The Justice Department had sought similar records at that time from Michigan, New Jersey and Pennsylvania, noting in a release that those states and New York — all headed by Democratic governors — had “required nursing homes to admit COVID-19 patients to their vulnerable populations, often without adequate testing.” But there is no indication that federal criminal investigations are active in those other states.

In October, the same unit of the Justice Department that wrote the August letter regarding public nursing homes sent a second written request to New York — this time to the state health department — requesting records on the state’s far more numerous private nursing homes and other long-term care facilities.

The Cuomo administration had initially attributed the inquiry to Justice Department officials with political ties to administration of President Donald J. Trump. But the investigation by the U.S. attorney’s office in the Eastern District of New York has continued even after Mark J. Lesko was appointed acting U.S. attorney in Brooklyn in March by the administration of President Joe Biden; Lesko succeeded Seth DuCharme, who had been appointed U.S. attorney in that district last summer by Attorney General William Barr.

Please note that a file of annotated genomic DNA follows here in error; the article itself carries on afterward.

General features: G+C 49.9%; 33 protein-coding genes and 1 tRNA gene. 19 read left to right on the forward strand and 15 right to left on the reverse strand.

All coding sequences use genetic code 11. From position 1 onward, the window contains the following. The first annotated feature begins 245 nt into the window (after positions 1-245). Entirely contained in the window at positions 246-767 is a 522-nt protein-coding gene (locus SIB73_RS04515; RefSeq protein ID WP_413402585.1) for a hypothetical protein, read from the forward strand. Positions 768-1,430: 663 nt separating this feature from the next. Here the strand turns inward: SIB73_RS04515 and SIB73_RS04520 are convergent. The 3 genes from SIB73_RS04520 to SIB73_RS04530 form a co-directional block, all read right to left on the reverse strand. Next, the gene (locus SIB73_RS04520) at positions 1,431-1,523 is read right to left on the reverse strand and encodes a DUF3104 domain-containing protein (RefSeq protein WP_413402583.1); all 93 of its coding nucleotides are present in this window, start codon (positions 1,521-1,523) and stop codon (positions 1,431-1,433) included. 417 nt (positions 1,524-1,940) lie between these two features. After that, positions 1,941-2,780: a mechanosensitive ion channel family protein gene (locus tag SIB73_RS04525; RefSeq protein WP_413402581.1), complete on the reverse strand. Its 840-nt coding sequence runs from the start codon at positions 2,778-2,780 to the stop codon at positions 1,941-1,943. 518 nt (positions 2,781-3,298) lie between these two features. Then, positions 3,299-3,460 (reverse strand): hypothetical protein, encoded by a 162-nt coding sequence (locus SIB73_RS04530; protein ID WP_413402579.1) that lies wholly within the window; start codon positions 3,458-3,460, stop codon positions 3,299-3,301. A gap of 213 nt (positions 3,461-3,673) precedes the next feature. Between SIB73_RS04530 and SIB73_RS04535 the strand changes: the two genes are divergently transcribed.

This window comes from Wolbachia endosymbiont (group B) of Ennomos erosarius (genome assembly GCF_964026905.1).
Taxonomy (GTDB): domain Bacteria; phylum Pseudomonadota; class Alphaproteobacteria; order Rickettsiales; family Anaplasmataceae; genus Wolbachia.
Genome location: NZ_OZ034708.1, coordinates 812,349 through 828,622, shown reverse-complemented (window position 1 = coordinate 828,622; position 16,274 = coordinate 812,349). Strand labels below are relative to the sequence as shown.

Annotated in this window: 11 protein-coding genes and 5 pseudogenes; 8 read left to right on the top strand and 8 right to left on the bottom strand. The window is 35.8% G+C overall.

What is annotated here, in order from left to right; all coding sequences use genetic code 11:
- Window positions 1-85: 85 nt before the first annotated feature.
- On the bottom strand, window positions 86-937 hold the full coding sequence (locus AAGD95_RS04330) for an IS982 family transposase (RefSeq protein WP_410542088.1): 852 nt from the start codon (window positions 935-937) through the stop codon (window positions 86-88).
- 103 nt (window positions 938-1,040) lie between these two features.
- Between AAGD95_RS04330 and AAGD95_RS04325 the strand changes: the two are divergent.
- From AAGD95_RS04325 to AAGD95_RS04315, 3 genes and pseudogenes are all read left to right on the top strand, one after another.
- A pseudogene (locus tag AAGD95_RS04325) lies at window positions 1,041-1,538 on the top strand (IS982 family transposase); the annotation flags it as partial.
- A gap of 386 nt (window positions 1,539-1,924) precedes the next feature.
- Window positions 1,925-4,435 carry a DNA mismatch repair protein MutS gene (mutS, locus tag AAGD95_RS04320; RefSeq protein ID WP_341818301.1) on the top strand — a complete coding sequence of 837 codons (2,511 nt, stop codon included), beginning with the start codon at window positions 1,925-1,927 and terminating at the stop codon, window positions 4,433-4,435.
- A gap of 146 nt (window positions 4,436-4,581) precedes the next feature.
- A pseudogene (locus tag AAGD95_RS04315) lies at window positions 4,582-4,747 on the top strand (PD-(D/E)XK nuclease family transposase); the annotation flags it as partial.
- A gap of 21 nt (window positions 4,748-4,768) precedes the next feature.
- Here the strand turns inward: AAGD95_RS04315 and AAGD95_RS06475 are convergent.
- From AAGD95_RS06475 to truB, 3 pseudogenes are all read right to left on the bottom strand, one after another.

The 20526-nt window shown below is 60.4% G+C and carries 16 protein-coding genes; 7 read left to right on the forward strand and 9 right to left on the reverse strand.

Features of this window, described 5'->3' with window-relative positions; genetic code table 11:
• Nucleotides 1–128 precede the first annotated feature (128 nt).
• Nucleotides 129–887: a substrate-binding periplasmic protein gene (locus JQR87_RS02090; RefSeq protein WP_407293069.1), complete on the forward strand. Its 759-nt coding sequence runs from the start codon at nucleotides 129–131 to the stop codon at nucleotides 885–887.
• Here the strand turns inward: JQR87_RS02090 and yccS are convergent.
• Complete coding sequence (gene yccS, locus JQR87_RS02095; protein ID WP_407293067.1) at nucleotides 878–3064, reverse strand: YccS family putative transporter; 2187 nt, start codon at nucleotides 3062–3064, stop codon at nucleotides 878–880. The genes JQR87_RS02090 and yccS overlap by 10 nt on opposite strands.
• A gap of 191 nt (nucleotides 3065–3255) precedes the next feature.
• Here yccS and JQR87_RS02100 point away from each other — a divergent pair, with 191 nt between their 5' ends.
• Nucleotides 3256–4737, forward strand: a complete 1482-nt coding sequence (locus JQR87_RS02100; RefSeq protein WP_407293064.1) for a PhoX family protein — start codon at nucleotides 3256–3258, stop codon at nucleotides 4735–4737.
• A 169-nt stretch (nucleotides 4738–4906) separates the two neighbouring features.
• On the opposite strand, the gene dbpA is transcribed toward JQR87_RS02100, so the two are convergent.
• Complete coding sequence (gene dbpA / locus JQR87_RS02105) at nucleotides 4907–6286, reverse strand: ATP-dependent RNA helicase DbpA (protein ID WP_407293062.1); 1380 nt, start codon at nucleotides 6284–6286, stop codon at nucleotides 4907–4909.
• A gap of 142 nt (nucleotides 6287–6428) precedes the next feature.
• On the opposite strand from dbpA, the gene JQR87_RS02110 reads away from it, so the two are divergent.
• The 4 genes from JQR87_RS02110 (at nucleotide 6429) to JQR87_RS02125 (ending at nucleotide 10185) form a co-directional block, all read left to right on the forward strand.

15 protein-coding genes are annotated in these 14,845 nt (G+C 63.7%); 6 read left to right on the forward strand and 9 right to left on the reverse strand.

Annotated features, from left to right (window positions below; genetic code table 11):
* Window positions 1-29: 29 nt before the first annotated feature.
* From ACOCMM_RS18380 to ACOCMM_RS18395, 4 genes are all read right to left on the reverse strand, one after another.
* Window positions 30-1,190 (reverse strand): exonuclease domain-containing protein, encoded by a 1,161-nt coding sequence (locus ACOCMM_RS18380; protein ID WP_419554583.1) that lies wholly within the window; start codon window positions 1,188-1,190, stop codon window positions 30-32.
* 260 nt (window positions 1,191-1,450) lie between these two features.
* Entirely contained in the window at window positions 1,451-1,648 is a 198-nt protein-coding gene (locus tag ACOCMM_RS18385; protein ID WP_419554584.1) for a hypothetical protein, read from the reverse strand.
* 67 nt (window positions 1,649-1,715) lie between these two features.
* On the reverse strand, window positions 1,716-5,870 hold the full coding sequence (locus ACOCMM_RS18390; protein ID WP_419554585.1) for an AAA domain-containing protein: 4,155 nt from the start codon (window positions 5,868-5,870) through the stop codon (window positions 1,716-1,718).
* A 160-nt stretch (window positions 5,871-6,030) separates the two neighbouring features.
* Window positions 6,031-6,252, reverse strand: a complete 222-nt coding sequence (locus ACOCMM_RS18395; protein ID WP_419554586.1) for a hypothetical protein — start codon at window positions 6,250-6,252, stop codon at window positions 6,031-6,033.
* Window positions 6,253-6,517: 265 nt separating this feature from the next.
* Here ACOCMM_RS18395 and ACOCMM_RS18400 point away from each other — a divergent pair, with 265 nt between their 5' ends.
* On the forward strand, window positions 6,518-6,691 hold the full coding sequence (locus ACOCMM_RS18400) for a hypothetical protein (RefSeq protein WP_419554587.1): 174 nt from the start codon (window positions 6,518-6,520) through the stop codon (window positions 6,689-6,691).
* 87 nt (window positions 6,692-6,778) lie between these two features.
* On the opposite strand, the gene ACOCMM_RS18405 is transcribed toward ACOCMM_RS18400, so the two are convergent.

That transition has not derailed the federal investigation and, notably, the Eastern District is continuing to devote several FBI agents, assistant U.S. attorneys and investigators with the U.S. Department of Health and Human Services to the probe. Given those resources, people familiar with federal investigations and with knowledge of the case said they do not believe politics are influencing the direction of the case.

Probe continues 

By late August, after months of grappling with handling “presumed” and “probable” COVID-19 deaths, state health Commissioner Howard Zucker issued new regulations mandating that “confirmatory COVID-19 and influenza testing” would be required any time a hospital patient or nursing home resident was suspected to have died of either disease. By then, testing capabilities had improved and practitioners and nursing home operators were no longer allowed to list suspected COVID-19 deaths.

“This process will ensure integrity in data reporting as the state continues its COVID-19 pandemic response and as we prepare for another flu season,” the announcement stated. Zucker added in a statement that “these regulations will ensure we have the most accurate death data possible.”